“The Keel Line and Propellers of the City are significant works for Sunderland,” said Councillor Paul Watson, leader of Sunderland City Council, after unveiling the scheme.

“We want people to become involved, supplying photos of relatives who worked in the shipyards and sharing their thoughts on the many ships that sailed from Sunderland.”

Images provided for the artwork will also be used in the development of a Keel Line website, documenting the names of almost 20,000 shipyard workers of the past.

Wearsiders will be encouraged to share their shipyard photos and memories on the site, and vintage images of the Wear and its many yards will also be featured.

“This is an amazing opportunity for the city to publicly recognise the history and legacy of shipbuilding on the Wear,” added Janette.

“Shipbuilding is the town’s DNA. We should be proud of that and celebrate the rich cultural heritage that is part of the River Wear and the men who worked alongside it.”

•People can email their shipyard photos to info@lhne.co.uk or take them to Living History North East, at the Donnison School in Church Walk, from 12p-4pm on Tuesdays and Fridays.

Volunteers from Living History will also visit The Bridges on May 16 and May 17, from 10am-3pm, where they will be scanning photos for the project. All donations very welcome.

The highs and lows in Sunderland’s rich history of shipbuilding

THE first official record for shipbuilding in Sunderland – the industry which came to define the town – dates to 1346 and by 1700 the industry was flourishing.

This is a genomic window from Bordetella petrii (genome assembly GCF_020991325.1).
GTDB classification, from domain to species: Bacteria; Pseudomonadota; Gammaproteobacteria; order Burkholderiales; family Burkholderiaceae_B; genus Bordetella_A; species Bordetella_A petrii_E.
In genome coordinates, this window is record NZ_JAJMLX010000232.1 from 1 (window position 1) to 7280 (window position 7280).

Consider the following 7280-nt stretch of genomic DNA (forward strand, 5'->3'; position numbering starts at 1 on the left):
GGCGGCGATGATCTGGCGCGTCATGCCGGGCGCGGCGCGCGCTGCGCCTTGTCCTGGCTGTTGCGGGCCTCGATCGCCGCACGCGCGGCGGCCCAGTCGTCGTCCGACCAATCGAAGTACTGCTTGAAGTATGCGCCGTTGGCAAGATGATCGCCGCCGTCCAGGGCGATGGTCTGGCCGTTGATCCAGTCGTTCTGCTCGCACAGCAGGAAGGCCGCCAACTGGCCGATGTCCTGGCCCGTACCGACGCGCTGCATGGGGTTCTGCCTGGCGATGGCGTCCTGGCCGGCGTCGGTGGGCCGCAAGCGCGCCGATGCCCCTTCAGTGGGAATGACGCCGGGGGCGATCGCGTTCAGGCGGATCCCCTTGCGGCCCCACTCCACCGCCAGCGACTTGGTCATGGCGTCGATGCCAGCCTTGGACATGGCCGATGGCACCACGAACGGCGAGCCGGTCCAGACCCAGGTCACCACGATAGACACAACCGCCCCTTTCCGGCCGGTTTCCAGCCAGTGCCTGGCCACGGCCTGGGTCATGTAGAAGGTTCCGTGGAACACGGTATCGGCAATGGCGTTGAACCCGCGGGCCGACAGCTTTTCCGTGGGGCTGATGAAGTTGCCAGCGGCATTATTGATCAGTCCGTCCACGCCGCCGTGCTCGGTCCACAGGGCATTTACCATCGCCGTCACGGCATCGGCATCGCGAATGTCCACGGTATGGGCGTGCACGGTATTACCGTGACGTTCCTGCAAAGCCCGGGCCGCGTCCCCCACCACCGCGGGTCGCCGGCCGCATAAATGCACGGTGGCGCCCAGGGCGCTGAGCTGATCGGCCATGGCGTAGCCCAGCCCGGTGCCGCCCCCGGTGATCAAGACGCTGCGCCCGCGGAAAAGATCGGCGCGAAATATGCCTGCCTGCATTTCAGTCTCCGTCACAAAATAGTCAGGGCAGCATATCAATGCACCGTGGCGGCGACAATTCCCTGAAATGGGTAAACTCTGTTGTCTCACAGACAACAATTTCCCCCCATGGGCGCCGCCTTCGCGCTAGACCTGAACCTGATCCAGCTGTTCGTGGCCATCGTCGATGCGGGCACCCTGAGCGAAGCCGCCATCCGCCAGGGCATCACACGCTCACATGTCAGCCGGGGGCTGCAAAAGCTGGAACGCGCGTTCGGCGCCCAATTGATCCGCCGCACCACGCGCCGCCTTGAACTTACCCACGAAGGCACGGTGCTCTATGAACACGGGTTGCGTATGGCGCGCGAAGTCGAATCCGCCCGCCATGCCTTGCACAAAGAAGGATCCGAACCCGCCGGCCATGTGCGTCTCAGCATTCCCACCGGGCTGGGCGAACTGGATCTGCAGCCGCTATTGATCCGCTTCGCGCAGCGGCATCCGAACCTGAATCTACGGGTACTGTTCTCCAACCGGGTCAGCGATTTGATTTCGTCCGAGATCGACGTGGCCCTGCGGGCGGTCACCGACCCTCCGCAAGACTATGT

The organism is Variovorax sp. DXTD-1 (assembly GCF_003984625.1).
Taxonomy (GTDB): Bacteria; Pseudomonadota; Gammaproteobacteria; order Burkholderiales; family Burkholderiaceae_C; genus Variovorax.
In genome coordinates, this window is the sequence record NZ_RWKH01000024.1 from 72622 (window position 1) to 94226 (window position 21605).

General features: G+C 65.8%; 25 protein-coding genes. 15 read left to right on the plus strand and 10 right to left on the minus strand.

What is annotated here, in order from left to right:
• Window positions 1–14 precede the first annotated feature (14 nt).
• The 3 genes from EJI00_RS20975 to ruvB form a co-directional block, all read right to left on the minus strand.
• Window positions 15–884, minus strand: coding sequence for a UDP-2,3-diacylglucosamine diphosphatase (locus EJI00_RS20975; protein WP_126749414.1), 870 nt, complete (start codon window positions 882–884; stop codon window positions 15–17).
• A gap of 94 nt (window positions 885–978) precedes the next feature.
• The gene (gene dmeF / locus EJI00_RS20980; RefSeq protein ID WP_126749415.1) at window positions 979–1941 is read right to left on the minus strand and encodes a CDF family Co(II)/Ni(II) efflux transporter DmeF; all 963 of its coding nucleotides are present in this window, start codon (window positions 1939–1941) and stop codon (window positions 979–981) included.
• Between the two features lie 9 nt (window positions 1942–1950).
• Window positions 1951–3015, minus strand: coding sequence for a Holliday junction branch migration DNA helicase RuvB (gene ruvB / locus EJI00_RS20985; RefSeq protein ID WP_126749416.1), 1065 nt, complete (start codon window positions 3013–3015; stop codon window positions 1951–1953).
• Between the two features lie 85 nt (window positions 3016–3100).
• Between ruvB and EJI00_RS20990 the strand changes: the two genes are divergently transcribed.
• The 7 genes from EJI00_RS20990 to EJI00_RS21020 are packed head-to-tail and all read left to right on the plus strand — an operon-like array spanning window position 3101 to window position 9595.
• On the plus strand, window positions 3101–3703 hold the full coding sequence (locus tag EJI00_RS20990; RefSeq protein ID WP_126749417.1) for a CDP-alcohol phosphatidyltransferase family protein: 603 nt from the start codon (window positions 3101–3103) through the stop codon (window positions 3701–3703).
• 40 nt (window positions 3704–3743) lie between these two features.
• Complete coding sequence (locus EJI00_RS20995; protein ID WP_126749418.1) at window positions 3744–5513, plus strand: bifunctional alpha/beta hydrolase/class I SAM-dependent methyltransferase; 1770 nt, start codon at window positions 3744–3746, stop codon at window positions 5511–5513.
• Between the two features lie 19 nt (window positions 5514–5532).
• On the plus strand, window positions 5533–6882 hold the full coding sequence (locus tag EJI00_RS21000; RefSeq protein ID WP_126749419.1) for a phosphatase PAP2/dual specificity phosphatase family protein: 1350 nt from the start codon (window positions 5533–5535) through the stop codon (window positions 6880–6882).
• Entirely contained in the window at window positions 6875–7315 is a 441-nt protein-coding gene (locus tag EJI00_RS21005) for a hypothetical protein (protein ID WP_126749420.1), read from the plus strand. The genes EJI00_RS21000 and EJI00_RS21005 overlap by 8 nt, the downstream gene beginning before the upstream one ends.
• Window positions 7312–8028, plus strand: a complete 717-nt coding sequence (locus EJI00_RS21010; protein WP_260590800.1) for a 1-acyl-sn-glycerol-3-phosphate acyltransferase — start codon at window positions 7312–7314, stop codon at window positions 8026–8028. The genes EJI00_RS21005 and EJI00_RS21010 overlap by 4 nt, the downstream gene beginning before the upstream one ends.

“For as long as people have fished and traded out of the mouth of the Wear, ships have been built here,” said Dr Gill Cookson, of Durham Victoria County History.

“The industry grew up on both sides of the river estuary. Its main sites were at the Panns, at the harbour entrance on the sands of Monkwearmouth Shore, and at Pallion.”

The 17th-century shipbuilders and boatwrights were mostly prosperous. Many owned luxurious houses, set alongside their yards, and often the firms passed down the generations.

“Many of the ships built were colliers in the 1700s,” said Dr Cookson. “Their usual capacity was about 30 chaldrons of coal, or 80 tons. The largest could take double that.”

The biggest vessel built in Sunderland in the 18th century was the Lord Duncan – which boasted a length of 163ft (50m), a breadth of 39ft (12m) and weighed in at 925 tons.

Indeed, the River Wear had to be deepened by excavation before the ship could set sail from Southwick Quay in 1798, and spectators were “engulfed” in water during the launch.

It was, however, the Napoleonic Wars which laid the foundations for Sunderland’s extraordinary rise to fame in shipbuilding.

The year 1815 saw almost 90 vessels produced on the Wear and in 1816 there were 20 thriving shipyards, four dry docks, four floating docks and five boat-builders’ yards.

“In shipbuilding,” said a commentator at the time, “the port of Sunderland stands at present the highest of any in the United Kingdom.”

Shipyard numbers continued to increase in Victorian times, peaking in the mid-1850s at 74. A steep decline followed, however, with dozens closing by the 1870s.

“The number of yards fell because of significant technical changes and the new demands these brought” said Dr Cookson.

“In 1852, the first iron-hulled collier was launched. Boilermakers, rather than ships’ carpenters, built iron ships. Steam-power was also increasingly used.”